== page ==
Today’s is the third of four Gospel readings we are having for as many weeks from Chapter 6 of the Gospel according to St John. Today’s text is part of a dialogue Jesus had with fellow Jews about his identity and his claim to have a unique relationship with God, greater than any other person’s on earth.
To appreciate what Jesus meant when he spoke these words and what they came to mean 70 years later when they were written down, you need to be aware of the following.
- Jesus and his fellow Jews understood that God had saved their ancestors from oppression and brought them into a special relationship with Him. Thus they referred to themselves as the Chosen People.
- When their ancestors wandered from one country to another in search of a land of their own, they believed that ‘their’ God had nourished and sustained them until they found a place of their own, what they still call the Promised Land.
- They believed that while in search of this Promised Land God had sustained their ancestors with physical food on their journey (‘manna in the desert’).
- And that God had given their ancestors and them in Our Lord’s time with the unique moral code by which they were to live out their relationship with God – the Mosaic Law.
- These two forms of sustenance coming from God – the ‘‘manna in the desert” for their ancestors and the Law by which they still lived – was what they called ‘bread from heaven’. It was about all that God had done in the past and continued to do for his people.
Thus our Lord’s fellow Jews were scandalised to hear Jesus claim that He was now the ‘bread come down from heaven’. He said their relationship with God just through keeping the Law could not give them the ‘life in abundance’ that God was offering them through Him. Only through me, he said, could they have a relationship with God (‘eternal life’) that would last forever. It would only be through Him, not the Mosaic Law, that God would draw ‘all people to himslef’.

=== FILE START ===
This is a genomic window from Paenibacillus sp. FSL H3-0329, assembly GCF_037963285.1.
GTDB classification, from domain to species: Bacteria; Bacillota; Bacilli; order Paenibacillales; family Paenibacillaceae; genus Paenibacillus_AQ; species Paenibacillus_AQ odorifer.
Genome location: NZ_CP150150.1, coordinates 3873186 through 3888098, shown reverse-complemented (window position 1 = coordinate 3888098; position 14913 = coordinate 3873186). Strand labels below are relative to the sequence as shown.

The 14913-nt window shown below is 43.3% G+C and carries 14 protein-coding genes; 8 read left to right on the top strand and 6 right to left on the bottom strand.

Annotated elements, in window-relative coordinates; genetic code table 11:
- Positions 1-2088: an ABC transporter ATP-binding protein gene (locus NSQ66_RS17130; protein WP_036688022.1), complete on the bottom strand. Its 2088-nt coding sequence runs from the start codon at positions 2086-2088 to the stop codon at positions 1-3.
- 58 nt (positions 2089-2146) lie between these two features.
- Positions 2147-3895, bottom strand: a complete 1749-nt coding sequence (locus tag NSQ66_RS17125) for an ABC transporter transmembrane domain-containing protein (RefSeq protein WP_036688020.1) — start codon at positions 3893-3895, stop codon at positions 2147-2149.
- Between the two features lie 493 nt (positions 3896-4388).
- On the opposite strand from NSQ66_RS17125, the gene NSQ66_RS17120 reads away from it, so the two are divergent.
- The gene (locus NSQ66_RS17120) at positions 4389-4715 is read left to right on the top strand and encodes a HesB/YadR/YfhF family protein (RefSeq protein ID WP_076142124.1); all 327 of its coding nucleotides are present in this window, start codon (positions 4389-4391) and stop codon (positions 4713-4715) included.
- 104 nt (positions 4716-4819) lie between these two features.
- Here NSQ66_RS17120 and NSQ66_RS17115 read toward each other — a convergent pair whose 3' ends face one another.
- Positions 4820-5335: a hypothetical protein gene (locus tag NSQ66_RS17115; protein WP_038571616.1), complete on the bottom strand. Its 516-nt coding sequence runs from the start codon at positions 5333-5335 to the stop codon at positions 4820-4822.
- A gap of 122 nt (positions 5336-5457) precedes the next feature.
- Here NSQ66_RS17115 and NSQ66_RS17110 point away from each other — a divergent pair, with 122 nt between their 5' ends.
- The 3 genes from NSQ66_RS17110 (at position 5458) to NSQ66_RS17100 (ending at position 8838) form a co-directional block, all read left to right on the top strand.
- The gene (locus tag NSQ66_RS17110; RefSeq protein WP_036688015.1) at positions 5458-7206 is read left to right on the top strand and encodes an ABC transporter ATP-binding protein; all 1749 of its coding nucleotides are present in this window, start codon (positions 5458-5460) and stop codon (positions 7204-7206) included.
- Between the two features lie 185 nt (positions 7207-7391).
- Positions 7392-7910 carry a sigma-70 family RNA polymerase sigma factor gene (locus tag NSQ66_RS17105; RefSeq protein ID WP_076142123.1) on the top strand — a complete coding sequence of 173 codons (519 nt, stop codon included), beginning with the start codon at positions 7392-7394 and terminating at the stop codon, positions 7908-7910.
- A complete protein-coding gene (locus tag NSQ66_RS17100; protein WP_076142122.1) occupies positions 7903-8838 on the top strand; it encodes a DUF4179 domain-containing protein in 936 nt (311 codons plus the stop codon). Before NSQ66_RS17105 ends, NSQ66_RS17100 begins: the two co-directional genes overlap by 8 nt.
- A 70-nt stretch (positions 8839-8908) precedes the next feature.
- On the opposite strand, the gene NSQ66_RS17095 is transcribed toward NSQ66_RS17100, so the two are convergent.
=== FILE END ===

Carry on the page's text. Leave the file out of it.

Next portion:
So if you come to me, Jesus said, I will feed, sustain and nourish you with my very being. The ‘bread’ that I shall give you, he said, will sustain you through life; you will be in communion with me and, through me, in union with God the Father.
In the Communion hymn we will sing today – O Bread of Heaven – we speak directly to Jesus as this ‘bread of heaven’, the One given to us by God. The hymn celebrates how in the Eucharist the Lord himself feeds us with the ‘food of life’ under the form of bread (and wine).
The second verse celebrates how Jesus gives us the ‘pledge of immortality’ i.e. a life of unending happiness with God. It uses a lovely sentence from St Paul that says when I am in communion with Jesus:
“I live; no, ‘tis not I that live; God gives me life, God lives in me”.
The final verse ends with the most consoling thought. It was first brought to my attention by a friend who was terminally ill. When I asked if he was afraid of meeting God, he simply quoted the last two lines of the hymn:
For how can He deny me heaven, who here on earth himself hath given.
May it be so for all of us.
Holy Name, Jesmond
12 August 2018
O bread of heaven, beneath this veil
thou dost my very God conceal;
my Jesus, dearest treasure, hail;
I love thee and adoring kneel;
each loving soul by thee is fed
with thine own self in form of bread.
O food of life, thou who dost give
the pledge of immortality;
I live; no, ‘tis not I that live;
God gives me life, God lives in me:
he feeds my soul, he guides my ways,
and every grief with joy repays.
O bond of love, that dost unite
the servant to his living Lord;
could I dare live, and not requite
such love then death were meet reward:
I cannot live unless to prove
some love for such unmeasured love.
Belovèd Lord in heaven above,
there, Jesus, thou awaitest me;
to gaze on thee with changeless love,
yes, thus I hope, thus shall it be:
for how can he deny me heaven
who here on earth himself hath given?